Comparing to the Competition
You have heard me say it before: innovation is about customers, not the competition.
If you are looking at your competitors to decide your next move, you are doing it wrong.
But that doesn’t mean that there is never a reason to look at your competition.
Sometimes you just want to look and compare: so you can learn, so you can measure, so you can determine who would win in an arm wrestle.
When you compare, don’t compare to businesses that look like yours: compare to businesses that function like yours.
Strategy and goals
Look at businesses that are interested in the same accomplishments you are.
They may be building similar expectations of their growth and their employees.
Why are they making the decisions that they are making? How do they manage all the moving parts of their business?
You could gain some insight into decision making and planning.
Who is serving the same clients that you are serving?
Why do they want to serve those clients, and what do they count on to make those clients happy?
You are all sharing the same goal here: making the same target market love you.
Learn about how others approach, speak to, and serve that market for some fresh ideas.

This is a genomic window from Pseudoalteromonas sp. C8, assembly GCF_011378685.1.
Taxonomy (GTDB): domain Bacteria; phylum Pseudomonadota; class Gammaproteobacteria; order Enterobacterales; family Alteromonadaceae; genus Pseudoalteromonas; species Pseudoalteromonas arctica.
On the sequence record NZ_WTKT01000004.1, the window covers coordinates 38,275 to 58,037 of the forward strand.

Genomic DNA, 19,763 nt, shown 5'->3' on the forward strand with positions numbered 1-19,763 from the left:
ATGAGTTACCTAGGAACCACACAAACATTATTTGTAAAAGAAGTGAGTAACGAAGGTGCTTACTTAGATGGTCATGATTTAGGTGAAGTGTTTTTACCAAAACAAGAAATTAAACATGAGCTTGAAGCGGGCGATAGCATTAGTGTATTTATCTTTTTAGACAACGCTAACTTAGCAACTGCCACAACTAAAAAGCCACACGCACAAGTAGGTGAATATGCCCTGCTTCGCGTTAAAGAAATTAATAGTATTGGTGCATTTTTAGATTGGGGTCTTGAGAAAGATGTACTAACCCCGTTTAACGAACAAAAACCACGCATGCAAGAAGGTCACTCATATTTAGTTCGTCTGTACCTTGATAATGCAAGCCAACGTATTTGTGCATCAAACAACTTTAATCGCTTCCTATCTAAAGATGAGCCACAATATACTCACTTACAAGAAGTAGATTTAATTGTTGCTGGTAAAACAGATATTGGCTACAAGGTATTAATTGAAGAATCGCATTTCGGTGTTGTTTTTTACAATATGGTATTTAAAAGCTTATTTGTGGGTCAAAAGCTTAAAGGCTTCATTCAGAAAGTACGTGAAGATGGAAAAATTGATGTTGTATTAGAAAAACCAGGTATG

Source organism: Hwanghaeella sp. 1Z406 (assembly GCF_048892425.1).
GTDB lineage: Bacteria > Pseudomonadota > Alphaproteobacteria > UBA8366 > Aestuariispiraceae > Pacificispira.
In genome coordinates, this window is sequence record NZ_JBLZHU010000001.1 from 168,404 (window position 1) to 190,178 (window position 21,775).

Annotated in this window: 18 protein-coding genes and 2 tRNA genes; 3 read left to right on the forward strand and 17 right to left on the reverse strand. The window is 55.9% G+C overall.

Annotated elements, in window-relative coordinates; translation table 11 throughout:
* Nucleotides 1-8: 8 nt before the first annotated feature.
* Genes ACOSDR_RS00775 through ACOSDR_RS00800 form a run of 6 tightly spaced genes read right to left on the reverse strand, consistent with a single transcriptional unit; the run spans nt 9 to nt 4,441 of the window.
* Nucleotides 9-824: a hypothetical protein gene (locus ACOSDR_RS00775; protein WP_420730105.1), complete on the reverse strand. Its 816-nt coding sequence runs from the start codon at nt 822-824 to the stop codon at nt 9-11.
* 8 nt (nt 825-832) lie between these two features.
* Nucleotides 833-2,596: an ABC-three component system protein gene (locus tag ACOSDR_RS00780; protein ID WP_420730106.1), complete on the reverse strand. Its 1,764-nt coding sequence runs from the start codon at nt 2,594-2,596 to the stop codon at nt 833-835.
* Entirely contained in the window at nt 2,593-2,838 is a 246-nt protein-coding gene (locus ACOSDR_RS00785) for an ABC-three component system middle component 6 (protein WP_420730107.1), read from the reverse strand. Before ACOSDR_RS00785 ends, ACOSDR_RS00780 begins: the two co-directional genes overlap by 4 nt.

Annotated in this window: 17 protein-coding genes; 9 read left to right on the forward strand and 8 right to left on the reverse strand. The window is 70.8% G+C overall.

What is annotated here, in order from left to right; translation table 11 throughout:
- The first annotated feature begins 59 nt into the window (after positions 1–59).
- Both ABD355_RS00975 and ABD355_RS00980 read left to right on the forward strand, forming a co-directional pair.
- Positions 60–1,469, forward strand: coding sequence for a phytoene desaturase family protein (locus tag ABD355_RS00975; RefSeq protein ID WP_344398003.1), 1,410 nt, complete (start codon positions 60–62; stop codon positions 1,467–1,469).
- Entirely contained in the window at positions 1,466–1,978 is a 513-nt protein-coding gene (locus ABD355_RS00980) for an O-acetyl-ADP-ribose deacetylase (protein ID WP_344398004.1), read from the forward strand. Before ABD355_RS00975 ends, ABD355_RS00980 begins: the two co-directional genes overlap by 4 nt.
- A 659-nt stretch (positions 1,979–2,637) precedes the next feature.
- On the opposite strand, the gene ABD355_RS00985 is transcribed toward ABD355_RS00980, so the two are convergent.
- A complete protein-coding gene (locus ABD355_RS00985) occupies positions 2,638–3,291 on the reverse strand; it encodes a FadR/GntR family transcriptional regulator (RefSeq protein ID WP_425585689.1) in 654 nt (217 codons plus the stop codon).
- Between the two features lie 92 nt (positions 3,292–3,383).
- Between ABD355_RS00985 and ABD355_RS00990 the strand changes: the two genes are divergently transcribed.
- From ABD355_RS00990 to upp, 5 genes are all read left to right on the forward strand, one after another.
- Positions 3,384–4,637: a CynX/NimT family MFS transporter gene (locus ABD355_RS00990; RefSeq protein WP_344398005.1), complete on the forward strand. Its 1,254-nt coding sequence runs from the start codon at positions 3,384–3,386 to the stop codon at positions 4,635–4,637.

There are businesses out there that have a similar approach to product or service development.
How are they thinking about innovation, and how do they work that into the day to day of running and growing their business?
Share thoughts on how to incorporate continuous improvement into your functions.
Getting new ideas from businesses with vastly different resources doesn’t usually work.
If you are a 6-person business with no in-house marketing function, you won’t be trying to emulate exactly what Mcdonald’s does to reach their audience, for example.
Who is achieving a lot with a similar level of resources as you have, in terms of people, budget, time, and more?
It is easy to get stuck in your way of doing things. Refresh your thoughts by learning from a different business with similar resources.
And then, do the opposite
Take a quick peek at businesses that are completely different.
This is not about emulating them in their decisions and actions. This is about getting outside of yourself to consider some truly different ideas.
What can you learn from their successes and their struggles?
When you compare, don’t do it for the victory: do it for the lesson
To know who you compare to, you must first know who you are. Contact me to facilitate a company session to develop your guiding principles.